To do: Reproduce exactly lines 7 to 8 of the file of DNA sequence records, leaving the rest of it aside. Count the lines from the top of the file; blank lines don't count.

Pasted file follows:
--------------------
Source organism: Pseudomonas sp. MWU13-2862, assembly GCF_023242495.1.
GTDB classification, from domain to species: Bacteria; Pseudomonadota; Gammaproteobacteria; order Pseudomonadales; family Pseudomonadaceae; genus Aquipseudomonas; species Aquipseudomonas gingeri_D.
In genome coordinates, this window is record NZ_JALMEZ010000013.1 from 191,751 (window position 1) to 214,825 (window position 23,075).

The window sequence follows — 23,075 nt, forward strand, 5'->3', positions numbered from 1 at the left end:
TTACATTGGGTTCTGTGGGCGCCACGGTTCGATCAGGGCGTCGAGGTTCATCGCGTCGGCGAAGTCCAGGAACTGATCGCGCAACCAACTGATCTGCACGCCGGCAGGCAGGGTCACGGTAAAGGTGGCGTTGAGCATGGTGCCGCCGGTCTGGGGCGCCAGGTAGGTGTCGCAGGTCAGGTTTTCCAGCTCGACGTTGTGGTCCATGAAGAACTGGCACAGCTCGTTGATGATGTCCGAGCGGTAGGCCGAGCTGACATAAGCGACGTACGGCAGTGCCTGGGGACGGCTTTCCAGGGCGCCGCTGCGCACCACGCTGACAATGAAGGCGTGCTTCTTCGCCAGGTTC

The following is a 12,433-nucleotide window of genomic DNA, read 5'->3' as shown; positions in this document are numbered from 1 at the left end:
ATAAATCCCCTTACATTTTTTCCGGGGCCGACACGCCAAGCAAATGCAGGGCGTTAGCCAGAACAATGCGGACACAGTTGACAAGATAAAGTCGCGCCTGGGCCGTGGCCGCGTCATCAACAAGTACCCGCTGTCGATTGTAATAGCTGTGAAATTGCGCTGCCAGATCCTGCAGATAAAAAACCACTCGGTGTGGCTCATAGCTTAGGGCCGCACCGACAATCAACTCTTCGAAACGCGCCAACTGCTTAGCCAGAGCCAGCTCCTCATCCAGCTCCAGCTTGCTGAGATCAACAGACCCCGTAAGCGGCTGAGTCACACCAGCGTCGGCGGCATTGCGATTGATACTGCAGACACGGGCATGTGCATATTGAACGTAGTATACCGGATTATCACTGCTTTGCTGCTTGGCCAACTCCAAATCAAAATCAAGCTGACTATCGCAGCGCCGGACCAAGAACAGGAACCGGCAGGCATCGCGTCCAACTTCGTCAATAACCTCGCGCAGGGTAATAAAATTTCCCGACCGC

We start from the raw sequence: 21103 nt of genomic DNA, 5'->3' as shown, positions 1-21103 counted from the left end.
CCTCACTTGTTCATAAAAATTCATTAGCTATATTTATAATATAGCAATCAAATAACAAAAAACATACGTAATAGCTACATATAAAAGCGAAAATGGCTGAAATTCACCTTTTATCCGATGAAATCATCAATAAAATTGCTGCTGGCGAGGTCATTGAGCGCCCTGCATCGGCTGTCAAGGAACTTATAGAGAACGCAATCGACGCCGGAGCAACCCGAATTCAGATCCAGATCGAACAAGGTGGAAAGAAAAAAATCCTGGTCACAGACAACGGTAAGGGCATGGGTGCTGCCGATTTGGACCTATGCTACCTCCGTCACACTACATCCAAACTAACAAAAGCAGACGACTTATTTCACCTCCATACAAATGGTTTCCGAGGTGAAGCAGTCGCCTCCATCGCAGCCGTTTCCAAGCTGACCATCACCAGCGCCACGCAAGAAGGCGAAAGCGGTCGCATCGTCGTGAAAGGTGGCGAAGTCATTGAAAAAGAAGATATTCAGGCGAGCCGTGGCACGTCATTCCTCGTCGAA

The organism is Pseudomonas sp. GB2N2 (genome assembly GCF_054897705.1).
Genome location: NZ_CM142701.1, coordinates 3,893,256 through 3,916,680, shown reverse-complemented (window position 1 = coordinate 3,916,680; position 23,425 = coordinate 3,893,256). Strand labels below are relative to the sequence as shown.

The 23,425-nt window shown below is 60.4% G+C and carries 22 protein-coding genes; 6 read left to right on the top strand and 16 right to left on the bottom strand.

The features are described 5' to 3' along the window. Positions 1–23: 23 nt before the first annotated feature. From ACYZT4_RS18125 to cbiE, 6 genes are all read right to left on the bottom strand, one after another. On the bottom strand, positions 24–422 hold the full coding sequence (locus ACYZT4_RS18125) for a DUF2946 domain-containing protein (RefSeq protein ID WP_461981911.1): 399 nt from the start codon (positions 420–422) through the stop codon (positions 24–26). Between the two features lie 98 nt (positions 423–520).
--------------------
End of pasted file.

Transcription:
ATAAATCCCCTTACATTTTTTCCGGGGCCGACACGCCAAGCAAATGCAGGGCGTTAGCCAGAACAATGCGGACACAGTTGACAAGATAAAGTCGCGCCTGGGCCGTGGCCGCGTCATCAACAAGTACCCGCTGTCGATTGTAATAGCTGTGAAATTGCGCTGCCAGATCCTGCAGATAAAAAACCACTCGGTGTGGCTCATAGCTTAGGGCCGCACCGACAATCAACTCTTCGAAACGCGCCAACTGCTTAGCCAGAGCCAGCTCCTCATCCAGCTCCAGCTTGCTGAGATCAACAGACCCCGTAAGCGGCTGAGTCACACCAGCGTCGGCGGCATTGCGATTGATACTGCAGACACGGGCATGTGCATATTGAACGTAGTATACCGGATTATCACTGCTTTGCTGCTTGGCCAACTCCAAATCAAAATCAAGCTGACTATCGCAGCGCCGGACCAAGAACAGGAACCGGCAGGCATCGCGTCCAACTTCGTCAATAACCTCGCGCAGGGTAATAAAATTTCCCGACCGC

We start from the raw sequence: 21103 nt of genomic DNA, 5'->3' as shown, positions 1-21103 counted from the left end.